Scots dialect is singularly rich in terms of reproach against the winter
wind Snell, blae, nirly and scowthering are four of these significant
vocables; they are all words that carry a shiver with them.
is useless while he has a friend.
Stewart B.E.M. (1906-1997):
Traveller, Traditional Singer and Songwriter
put my pen away
It’s this I would like to say
You’ll travel far afore you’ll meet
A kinder lot than they;
For I’ve mixed wi them in field in pub
And while I’ve breath to spare
I’ll bless the hand that led me tae
The berry fields o Blair.
(The Berry Fields o
Charles Edward Louis John Casimir Silvester Maria Stewart (1720-1788):
Italian-born exiled Claimant to Thrones of Scotland, England and Ireland
come home, sir, and will entertain no notion of returning to that
place from whence I came, for that I am persuaded my faithful
Highlanders will stand by me.
to Alexander MacDonald of Boisdale who had stated that without
sufficient French backing he should return home 24 July 1745)
Stewart, James VI and I, ‘The Wisest Fool in Christendom’ (1566-1625): King
of Scots (1567-1625) and English King (1603-1625)
custom loathsome to the eye, hateful to the nose, harmful to the brain,
dangerous to the lungs, and in the black, stinking fume thereof, nearest
resembling the horrible Stygian smoke of the pit that is bottomless.
Counterblast to Tobacco)
State of monarchy is the supremest thing on earth. For kings are not
only God’s Lieutenants upon earth and sit upon God’s throne, but even by
God himself they are called gods.
David Strachan: Football Manager, Celtic FC
annoy me, though, to hear people in our game say “I’m a winner”. We
can’t all be winners, because each tournament has only one and all you
can say is “I’m a competitor”. That is as much as anyone can expect.
Stuart, Iain Ruadh Stiubhart (1700-1752): Gaelic Poet and Jacobite Colonel
armailt nam breacan
sgaoileadh ‘s air sgapadh ‘s gach àit,
ghnathaich bonn ceartais ‘nan dàil;
bhuannaich iad baiteal
Cha b’ ann
d’an cruadal no ‘n tapadh a bhà,
aniar agus frasan
nios oirnn bhàrr machair nan Gall.
(Woe is me for
the plaided troops scattered and routed everywhere at the hands of these
foxes of England who observed no fairness at all in the conflict; though
they won the battle, it was not from courage or the skill of them but the
westward wind and the rain coming down on us from the flat lands of the
Chul-Lodair. Culloden Day)
celebrated Gaelic poet Colonel John Roy Stuart was born at Knock of
Kincardine in Badenoch in 1700 and served in both the British and French
armies before offering his service to Charles Edward Stewart. After the
Battle of Prestonpans he was ordered to raise a regiment in Edinburgh.
Recruitment was not easy and to make up the numbers Lord George Murray
transferred 50 Strathban men from the Atholl Brigade to the Edinburgh
Regiment. The 200 strong regiment fought in the front line at Culloden and
afterwards marched with their Colonel to the rendezvous at Ruthven He was
sent to France with news of the Jacobite defeat by Prince Charles.
Lord’s my targe, I will be stout,
With dirk and trusty blade,
Though Cambells come in flocks about
I will not be afraid.
Lord’s the same as heretofore,
He’s always good to me;
Though red-coats come a thousand more,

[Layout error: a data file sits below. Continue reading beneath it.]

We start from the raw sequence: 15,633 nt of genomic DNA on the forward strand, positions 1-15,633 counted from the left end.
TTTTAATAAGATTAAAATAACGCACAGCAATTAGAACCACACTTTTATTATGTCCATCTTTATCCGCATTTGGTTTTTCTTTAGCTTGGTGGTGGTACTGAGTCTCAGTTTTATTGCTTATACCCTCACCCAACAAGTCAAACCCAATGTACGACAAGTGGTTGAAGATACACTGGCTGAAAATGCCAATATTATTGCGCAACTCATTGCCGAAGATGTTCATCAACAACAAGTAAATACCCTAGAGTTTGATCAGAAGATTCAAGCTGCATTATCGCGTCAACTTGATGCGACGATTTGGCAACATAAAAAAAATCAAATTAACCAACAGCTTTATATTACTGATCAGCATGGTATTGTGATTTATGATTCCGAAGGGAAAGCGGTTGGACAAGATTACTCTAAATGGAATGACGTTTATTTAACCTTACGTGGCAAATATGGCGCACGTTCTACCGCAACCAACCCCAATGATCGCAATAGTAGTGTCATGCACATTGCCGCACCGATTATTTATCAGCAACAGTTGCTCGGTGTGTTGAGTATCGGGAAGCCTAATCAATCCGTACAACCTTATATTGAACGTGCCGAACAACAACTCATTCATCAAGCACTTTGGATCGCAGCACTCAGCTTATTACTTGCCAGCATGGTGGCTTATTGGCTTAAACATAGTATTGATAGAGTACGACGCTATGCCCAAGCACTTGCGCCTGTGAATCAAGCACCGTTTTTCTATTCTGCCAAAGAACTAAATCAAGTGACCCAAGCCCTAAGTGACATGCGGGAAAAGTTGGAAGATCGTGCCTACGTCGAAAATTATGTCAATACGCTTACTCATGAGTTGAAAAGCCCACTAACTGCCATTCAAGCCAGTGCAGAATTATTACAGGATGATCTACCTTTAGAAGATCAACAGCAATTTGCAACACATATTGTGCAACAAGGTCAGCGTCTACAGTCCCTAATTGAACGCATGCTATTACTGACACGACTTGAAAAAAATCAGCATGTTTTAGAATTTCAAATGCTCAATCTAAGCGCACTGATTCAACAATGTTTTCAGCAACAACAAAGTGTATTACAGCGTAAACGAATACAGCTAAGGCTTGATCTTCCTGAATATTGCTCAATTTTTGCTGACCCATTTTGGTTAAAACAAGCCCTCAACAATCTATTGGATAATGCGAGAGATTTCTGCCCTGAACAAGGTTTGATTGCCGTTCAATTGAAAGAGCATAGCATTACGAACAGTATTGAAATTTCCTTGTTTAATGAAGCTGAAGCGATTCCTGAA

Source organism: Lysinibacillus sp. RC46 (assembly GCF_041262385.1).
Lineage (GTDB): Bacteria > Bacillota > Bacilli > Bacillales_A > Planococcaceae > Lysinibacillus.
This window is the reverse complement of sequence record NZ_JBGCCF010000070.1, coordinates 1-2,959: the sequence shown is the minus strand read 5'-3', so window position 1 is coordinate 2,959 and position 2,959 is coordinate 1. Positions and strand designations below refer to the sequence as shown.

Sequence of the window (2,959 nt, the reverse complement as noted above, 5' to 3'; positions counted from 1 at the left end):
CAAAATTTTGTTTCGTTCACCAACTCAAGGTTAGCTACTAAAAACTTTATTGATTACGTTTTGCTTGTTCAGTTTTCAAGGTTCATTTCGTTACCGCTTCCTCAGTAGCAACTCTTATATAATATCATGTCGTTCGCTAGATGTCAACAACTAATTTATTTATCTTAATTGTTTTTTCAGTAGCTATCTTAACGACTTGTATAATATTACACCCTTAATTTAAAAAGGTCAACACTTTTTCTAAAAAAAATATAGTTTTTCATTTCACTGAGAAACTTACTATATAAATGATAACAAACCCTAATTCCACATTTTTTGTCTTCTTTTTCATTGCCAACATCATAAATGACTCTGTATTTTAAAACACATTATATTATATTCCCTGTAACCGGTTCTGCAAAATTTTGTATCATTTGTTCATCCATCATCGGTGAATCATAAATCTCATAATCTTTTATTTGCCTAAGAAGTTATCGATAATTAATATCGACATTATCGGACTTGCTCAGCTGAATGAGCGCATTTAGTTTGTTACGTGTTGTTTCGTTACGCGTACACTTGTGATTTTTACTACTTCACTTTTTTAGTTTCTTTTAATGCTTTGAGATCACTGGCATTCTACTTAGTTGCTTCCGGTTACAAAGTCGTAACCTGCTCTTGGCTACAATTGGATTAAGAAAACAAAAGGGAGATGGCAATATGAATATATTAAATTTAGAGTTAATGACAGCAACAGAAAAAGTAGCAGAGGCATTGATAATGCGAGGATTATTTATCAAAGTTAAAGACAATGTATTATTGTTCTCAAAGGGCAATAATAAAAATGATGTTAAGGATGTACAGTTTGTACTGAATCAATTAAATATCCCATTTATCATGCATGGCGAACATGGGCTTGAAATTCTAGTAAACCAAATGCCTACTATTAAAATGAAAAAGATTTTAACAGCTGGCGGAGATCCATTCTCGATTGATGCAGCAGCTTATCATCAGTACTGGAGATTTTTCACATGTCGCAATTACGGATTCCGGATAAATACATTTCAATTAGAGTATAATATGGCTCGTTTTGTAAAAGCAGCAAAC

Afraid I will not be.
My Targe – parody of David’s Twenty-Third Psalm )
Sturgeon: Politician, Depute First Minister of Scotland and Lawyer
there are issues when Scotland’s voice needs to be heard, an SNP
government will make sure that it is heard.
think, as a nation, we do have unique attributes and values, not least a
belief in fairness and equality. As women, this belief has helped us,
because although there are barriers and hurdles like anywhere else in
the world, we live in a culture that’s conducive to letting us get on
Sutherland: Journalist and Author
we, the Scots, do is stoicism with an air of disgruntlement. That is our
failsafe coping mechanism. We’re good at it.
Grounds: A Scottish Football Safari 2007)
Sutherland, “Robert Garioch” (1909-1981):
Poet and Teacher
Scottish claes are fine for deevil’s tricks;
the feck o folk wha daur ti wear the kilt
maun be the kind wi shanks like parritch-sticks
while wycelike wichts gang breekt, the Deil’s intillt.
(The Masque of
when aa sorts foregather
in Embro tae the ploy,
folk seek oot freens tae hae a blether
or foes they’d fain annoy.
Smorit wi British Railways’ reek
frae Glesca or Glen Roy
or Wick, they come tae a week
o cultivated joy
at Embro tae the ploy.
(Embro tae the
According to the poet Douglas Young this byous poem on the Edinburgh
Festival by one of Edinburgh’s favourite poets was first printed in his
publication ‘Scottish Verse 1851-1951 selected by Douglas Young’ in 1952.
Here’s the poliss,
The Gayfield poliss,
An thull pi’iz in the nick fir
Pleyan fi’baw in the street.
(Fi’baw in the
find more intellectual honesty at Murrayfield than at a Burns Supper.
But in neither of these places do you find any genuine Scottish feeling.
[Edinburgh] is a city with nearly everything you want.
Jonathan Swift (1667-1745): Irish Cleric, Author, Satirist, Essayist and
are some people who think they sufficiently acquit themselves, and
entertain their company, with relating facts of no consequence, but all
out of the road of such common incidents as happen every day; and this I
have observed more frequently among the Scots than any other nation, who
are very careful not to omit the minutest circumstance of time or place;
which kind of discourse, if it were not a little relieved by the uncouth
terms and phrases, as well as accent and gesture peculiar to that
country, would be hardly tolerable.